While bitcoin was the first stop for most investors before this year, a growing number of people are paying attention to Ethereum in its own right in 2020, Michael Sonnenshein, managing director at Grayscale Investments LLC, said.
“Over the course of 2020 we are seeing a new group of investors who are Ethereum-first and in some cases Ethereum-only,” Sonnenshein said in an interview with Bloomberg. “There’s a growing conviction around Ethereum as an asset class.” Grayscale is owned by CoinDesk’s parent company, Digital Currency Group.
“The development of the asset class has continued to solidify itself,” Sonnenshein said. “Ethereum has along the same lines of the staying power bitcoin has.”
There have been a wide range of opinions on whether Ethereum’s native currency, ether (ETH), would become an even more contentious competitor to bitcoin as an asset class.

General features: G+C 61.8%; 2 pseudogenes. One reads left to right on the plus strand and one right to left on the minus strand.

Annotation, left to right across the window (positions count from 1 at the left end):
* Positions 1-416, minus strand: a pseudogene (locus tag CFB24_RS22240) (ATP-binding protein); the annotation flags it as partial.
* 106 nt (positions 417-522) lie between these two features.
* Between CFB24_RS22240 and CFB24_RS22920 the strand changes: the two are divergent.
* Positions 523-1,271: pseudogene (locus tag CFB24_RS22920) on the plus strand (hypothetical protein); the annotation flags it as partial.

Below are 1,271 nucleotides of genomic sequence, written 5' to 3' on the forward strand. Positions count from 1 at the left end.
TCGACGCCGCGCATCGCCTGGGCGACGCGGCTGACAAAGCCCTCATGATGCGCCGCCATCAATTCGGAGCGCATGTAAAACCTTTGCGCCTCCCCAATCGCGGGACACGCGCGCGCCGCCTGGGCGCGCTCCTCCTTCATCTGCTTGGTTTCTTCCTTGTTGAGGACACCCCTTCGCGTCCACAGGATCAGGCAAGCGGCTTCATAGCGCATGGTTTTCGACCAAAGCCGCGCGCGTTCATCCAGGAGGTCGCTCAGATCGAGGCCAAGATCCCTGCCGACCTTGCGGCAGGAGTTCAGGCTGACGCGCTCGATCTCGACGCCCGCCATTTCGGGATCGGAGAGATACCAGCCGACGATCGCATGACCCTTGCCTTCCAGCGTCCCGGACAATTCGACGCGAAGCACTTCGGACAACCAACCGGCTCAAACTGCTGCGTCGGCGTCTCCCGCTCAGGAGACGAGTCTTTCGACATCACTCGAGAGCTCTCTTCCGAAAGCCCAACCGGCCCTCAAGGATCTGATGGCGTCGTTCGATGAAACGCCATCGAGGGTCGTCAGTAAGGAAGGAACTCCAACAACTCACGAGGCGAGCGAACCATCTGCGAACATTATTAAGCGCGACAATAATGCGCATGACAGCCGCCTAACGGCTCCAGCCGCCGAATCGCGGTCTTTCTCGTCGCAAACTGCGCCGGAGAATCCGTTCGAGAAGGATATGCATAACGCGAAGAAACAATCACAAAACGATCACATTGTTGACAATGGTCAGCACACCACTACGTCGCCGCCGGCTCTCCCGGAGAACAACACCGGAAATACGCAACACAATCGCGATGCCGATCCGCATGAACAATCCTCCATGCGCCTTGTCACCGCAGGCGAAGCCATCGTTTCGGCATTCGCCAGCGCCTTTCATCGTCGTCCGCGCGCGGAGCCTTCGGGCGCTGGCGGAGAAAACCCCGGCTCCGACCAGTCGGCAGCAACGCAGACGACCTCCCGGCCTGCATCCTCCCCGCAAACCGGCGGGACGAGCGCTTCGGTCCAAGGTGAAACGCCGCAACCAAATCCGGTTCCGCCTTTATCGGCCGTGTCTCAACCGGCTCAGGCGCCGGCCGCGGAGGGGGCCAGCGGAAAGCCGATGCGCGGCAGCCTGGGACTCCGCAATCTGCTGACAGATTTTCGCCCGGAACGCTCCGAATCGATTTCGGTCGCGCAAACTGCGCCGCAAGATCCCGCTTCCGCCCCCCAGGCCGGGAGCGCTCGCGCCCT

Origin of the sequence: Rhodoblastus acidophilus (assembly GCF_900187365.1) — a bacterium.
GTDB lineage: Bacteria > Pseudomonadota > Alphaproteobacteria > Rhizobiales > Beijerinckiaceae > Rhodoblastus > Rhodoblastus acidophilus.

“For institutional investors, they are buying bitcoin for the digital gold narrative,” Ryan Watkins, senior research analyst at Messari, previously told CoinDesk. “Ether just isn’t in that conversation yet.”
Ether “benefits from spillover and likely has more conversation around it from crypto-natives,” Vishal Shah, founder of derivatives exchange Alpha5, said in an earlier interview with CoinDesk. “For the uninitiated, [it is] hard to see how bitcoin is not the sole on-ramp.”
If Ethereum gets more investors’ attention as an asset class, it would be for very different reasons. The blockchain strives to be the “world computer” that provides an inclusive ecosystem for decentralized applications whereas bitcoin has been treated as an emerging asset class.
“I’ve always thought this digital asset space is huge – and it’s not just bitcoin – because there are going to be different applications for different things,” Raoul Pal, CEO and co-founder of financial media group Real Vision, said in his recent documentary. “I think of the two [bitcoin and ether] as having a very nice combined asset allocation.”